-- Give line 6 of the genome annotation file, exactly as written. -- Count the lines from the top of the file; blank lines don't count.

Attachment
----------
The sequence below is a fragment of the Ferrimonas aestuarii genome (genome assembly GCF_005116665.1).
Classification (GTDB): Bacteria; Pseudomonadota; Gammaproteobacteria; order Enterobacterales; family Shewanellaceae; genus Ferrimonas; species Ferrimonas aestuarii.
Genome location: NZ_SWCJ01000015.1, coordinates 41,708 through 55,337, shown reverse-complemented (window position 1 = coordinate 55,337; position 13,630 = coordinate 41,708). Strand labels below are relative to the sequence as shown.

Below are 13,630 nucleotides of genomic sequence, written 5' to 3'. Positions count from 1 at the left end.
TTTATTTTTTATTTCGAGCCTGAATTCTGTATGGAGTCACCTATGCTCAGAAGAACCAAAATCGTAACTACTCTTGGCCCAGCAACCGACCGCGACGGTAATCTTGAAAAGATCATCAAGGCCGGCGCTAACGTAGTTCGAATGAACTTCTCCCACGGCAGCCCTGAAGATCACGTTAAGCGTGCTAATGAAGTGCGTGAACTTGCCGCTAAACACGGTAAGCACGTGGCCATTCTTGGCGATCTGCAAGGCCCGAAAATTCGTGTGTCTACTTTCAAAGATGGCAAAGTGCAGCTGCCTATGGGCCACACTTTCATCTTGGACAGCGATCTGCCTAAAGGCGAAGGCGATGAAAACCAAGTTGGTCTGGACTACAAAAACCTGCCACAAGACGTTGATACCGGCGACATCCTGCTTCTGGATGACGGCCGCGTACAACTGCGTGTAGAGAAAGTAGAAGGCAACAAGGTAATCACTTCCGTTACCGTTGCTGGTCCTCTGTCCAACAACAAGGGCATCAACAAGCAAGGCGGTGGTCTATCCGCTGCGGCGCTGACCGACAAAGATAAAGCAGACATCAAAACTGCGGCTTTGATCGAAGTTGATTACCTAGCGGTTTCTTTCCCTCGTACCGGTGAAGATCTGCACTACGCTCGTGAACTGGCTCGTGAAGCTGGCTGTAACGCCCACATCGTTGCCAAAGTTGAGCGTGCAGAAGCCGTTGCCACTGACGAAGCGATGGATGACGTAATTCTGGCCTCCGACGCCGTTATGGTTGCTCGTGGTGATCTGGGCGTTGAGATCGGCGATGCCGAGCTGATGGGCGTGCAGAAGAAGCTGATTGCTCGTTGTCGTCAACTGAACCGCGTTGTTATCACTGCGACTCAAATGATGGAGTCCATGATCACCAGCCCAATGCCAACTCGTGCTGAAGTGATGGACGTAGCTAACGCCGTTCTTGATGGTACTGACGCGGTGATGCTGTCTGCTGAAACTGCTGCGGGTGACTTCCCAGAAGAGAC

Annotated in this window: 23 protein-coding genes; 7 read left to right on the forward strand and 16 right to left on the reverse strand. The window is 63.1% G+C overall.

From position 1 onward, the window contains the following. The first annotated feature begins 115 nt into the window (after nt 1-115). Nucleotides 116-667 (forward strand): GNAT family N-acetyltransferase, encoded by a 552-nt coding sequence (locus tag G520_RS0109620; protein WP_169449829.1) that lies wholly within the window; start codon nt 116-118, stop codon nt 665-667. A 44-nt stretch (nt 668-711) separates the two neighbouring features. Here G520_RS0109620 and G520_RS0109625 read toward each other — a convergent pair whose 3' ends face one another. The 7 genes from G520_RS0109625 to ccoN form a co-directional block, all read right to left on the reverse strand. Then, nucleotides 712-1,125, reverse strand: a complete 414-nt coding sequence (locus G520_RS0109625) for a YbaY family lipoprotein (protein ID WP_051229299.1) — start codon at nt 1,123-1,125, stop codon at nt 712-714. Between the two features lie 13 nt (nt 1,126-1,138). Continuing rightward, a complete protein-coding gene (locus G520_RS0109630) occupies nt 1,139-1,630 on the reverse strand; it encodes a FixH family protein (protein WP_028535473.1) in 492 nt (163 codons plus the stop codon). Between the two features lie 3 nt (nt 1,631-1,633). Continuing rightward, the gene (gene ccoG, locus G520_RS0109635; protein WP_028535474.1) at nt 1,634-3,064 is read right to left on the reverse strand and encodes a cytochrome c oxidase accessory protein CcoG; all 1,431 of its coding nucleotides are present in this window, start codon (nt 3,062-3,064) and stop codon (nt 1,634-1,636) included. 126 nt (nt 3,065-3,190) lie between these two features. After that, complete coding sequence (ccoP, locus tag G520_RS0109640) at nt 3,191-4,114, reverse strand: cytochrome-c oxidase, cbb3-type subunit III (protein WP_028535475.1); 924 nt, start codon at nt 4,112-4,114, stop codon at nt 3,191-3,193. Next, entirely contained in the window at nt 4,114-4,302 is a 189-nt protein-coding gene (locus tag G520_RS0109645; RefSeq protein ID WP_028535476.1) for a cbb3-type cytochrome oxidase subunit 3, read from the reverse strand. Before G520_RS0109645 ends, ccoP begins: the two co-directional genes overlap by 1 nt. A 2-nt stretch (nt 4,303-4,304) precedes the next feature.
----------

Annotated in this window: 23 protein-coding genes; 7 read left to right on the forward strand and 16 right to left on the reverse strand. The window is 63.1% G+C overall.